Well, the first thing I would suggest is whatever that product or service is that they’re developing that you know, you want to make sure that it’s not just a great idea that, you know, the entrepreneur alone has that this is actually an idea that’s tested somehow in the market. That there’s some indication that this is going to be a successful brand or a successful product or service or whatever it is. And that’s sometimes difficult to gauge. But, if there’s a way to gauge that before you sink a bunch of money into it, I mean, that’s always a great idea. That’s the first thing I would say. And then the second thing I would say would be to really take a look at the landscape of what’s out there now. Because the reality is any product that’s going to do well, it’s gonna do well because it’s unique or that it satisfies you know, a problem. It fixes a problem in society. You know, for instance, we need more alternative methods of treating animals that have anxiety. Right? Well, there’s, the answer, CBD products for animals, addresses that very real need. So, it was kinda like, okay, this is something that’s needed in the market. We’re gonna provide it. Well, now there’s 200 companies out there that are providing it. So, now it’s becoming an issue of how to differentiate ourselves from the others. So back to my point, if you’re starting a new service or product or brand, make sure that there’s enough differentiating factors about your product. There’s just no sense in creating a duplicate of something that’s already out there. And what we see these days is nothing but duplicates. It’s just literally you’ve got about five companies in the pet space right now that are really stand out brands Treatibles being one of them.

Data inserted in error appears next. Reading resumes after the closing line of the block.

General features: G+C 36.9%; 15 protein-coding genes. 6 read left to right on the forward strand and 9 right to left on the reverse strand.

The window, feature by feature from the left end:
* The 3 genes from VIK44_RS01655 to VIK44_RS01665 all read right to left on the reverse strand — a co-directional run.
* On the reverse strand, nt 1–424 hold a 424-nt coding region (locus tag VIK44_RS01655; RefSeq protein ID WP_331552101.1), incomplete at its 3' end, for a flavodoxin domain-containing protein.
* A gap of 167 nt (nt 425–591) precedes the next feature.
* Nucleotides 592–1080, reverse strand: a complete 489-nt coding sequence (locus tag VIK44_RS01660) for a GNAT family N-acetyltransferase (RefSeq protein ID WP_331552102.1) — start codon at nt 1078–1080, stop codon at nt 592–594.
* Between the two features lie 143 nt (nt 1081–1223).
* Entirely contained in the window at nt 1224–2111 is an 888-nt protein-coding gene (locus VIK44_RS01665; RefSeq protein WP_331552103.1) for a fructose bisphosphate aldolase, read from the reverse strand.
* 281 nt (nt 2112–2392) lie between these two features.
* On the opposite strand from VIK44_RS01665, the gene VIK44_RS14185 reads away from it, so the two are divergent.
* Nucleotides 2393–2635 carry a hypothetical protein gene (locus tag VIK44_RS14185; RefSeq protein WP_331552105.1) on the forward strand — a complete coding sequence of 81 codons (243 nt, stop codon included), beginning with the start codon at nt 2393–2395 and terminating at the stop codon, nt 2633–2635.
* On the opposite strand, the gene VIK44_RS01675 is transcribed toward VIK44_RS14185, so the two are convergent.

And then there’s 195 brands that are literally doing the same exact thing. They’re buying their CBD oil from the same supplier. The cannabinoid content of their product is exactly the same as the 195 other companies out there. So it’s really important to be different, be unique, offers something that your competitors don’t offer. And then the last thing I would mention is, you know, the success of a brand or a product is also dependent on how much shelf space is available in the market. And I think this gets overlooked a lot. And, and the way that I see it, um, in the cannabis space, for instance, one of the drivers for us to move into hemp and become a national brand was because I felt like there was such limited shelf space available in the cannabis market, particularly here in California. What happened for us was when we started our edibles company in 2008, there was again, very few companies out there doing what we were doing.